Quality assurance workers at Activision Blizzard studio Raven Software have voted to unionize, becoming the first group to do so at a major gaming publisher in North America. The National Labor Relations Board counted the votes on Monday: 19 workers voted for the union and three against. Two ballots were challenged, although they were not enough to influence the outcome. There were 28 eligible voters and no invalid ballots.
In December, 60 employees (including contractors and full-time workers) of the Call of Duty support studio went on strike after 12 QA testers were fired. They demanded that the company hire those workers back. The strike ended the following month, but not before the QA workers announced plans to join the Communication Workers of America (CWA). When they got back to work, Raven split them up into different departments, in an apparent effort to make their union efforts more difficult.
The workers asked Activision Blizzard to voluntarily recognize their union, which they called the Game Workers Alliance. However, the company declined to do so. Last month, the National Labor Relations Board gave workers the green light to hold union elections.
“Activision did everything it could, including breaking the law, to prevent the Raven QA employees from forming their union. It failed and we are delighted to welcome them as CWA members,” CWA Secretary-Treasurer Sara Steffens said in a statement. “Quality assurance staff at Raven Software are bringing much-needed change to Activision and to the video game industry. At this critical time for the company and its employees, these workers will soon have an enforceable union contract and a voice at work.”
Activision Blizzard has been accused of union breakdown. Last July, the law firm hired WilmerHale, which has reportedly been making efforts to stamp out union action at Amazon and other companies, to review its personnel policies. It also shared anti-union messages in the company’s Slack channels.
In April, Activision Blizzard said it was hiring 1,100 QA employees full-time, increasing their pay and providing benefits in many cases. However, it claimed that the Raven QA employees were ineligible “due to legal obligations under the National Labor Relations Act”.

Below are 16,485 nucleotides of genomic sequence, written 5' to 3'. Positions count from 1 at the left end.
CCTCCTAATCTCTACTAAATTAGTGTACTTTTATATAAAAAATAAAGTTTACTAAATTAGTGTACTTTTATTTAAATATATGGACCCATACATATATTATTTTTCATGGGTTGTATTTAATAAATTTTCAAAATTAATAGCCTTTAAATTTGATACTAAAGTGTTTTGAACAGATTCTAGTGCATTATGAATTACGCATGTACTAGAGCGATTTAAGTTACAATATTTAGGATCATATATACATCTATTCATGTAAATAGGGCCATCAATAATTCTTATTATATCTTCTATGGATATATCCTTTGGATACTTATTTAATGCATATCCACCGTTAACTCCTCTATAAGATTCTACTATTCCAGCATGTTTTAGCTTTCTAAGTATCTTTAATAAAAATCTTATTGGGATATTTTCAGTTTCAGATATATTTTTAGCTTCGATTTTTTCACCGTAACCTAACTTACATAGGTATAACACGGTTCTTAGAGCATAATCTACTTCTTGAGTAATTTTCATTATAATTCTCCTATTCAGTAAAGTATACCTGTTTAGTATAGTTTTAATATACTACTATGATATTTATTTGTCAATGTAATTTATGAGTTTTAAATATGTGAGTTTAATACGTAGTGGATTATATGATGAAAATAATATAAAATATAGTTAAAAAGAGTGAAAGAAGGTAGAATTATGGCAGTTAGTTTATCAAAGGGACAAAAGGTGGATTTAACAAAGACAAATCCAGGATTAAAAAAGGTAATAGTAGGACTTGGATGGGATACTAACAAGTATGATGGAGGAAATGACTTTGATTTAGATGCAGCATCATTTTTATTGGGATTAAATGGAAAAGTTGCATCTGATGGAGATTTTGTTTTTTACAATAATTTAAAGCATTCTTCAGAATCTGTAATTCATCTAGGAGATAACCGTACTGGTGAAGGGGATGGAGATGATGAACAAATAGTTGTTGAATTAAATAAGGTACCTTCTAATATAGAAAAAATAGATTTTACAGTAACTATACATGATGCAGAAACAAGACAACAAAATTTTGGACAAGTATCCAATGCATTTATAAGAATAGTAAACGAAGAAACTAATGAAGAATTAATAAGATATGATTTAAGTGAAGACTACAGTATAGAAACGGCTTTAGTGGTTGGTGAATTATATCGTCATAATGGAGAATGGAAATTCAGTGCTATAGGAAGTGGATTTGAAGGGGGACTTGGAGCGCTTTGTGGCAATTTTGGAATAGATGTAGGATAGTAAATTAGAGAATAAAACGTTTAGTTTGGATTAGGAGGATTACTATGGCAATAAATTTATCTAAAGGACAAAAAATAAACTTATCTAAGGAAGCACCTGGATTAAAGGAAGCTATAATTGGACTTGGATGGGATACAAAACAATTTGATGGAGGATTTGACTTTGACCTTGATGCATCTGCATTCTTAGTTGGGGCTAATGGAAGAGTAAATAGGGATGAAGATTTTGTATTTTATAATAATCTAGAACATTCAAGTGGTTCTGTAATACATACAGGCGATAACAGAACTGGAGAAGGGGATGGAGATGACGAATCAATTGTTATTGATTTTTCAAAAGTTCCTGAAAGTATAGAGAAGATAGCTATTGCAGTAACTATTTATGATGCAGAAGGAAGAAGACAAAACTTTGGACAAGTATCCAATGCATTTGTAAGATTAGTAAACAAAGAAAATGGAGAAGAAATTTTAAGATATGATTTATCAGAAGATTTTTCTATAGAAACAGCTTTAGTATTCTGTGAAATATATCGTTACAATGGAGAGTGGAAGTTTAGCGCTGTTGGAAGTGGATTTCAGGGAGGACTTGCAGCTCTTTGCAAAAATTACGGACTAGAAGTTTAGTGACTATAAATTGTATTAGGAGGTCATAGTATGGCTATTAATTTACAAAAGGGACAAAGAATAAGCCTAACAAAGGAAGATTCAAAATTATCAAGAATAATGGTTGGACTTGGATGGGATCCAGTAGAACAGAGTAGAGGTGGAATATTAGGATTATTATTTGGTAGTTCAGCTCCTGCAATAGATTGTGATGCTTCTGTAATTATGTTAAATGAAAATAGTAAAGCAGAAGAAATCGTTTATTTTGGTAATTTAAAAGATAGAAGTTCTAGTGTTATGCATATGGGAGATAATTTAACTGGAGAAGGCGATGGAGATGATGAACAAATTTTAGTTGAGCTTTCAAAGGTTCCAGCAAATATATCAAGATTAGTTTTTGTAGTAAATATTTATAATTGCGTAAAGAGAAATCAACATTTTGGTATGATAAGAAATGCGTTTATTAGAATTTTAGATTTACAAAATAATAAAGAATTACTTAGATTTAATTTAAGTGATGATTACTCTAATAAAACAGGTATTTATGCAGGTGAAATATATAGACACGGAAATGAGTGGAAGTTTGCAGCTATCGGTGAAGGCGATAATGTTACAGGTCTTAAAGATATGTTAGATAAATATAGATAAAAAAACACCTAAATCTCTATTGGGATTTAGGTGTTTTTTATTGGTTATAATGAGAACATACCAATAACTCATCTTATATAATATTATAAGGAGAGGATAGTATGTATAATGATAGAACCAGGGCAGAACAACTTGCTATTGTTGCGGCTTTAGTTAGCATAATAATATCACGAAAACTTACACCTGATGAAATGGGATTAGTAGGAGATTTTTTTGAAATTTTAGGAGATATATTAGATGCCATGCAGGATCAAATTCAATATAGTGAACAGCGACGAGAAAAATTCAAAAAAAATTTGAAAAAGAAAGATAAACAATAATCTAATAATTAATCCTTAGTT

Earlier on Monday, the NRLB determined that Activision Blizzard had violated the National Labor Relations Act. The company alleged that the company threatened employees who wanted to organize themselves and imposed a “general social media policy.”
Activision Blizzard is being acquired by Microsoft for $68.7 billion, pending regulatory approval. Microsoft has said it “will not stand in the way of Activision Blizzard recognizing a union”. The company told Axios in March that it “respects the right of Activision Blizzard employees to choose whether to be represented by a labor organization and we will respect those decisions.”
In December, workers at indie studio Vodeo Workers formed the first video game union in the US. Management has voluntarily recognized Vodeo Workers United. Workers at studios outside of North America have also joined unions, including Paradox Interactive in Sweden and Japanese-Korean publisher Nexon. Meanwhile, QA staff at BioWare contractor Keywords Studios in Edmonton, Alberta, are trying to unite.
The Game Workers Alliance has provided Engadget with the following statement:
Five months ago, we formed the Game Workers Alliance-CWA based on the principles of solidarity, sustainability, transparency, fairness and diversity. Activision Blizzard worked tirelessly to undermine our efforts to create our union, but we persevered. Now that we have won our elections, it is our duty to protect these fundamental values on which our union stands. Our greatest hope is that our union will inspire the growing movement of workers organizing in video game studios to make better games and build workplaces that reflect our values and empower us all. We look forward to working with management to positively shape our working conditions and the future of Activision Blizzard through a strong union contract.
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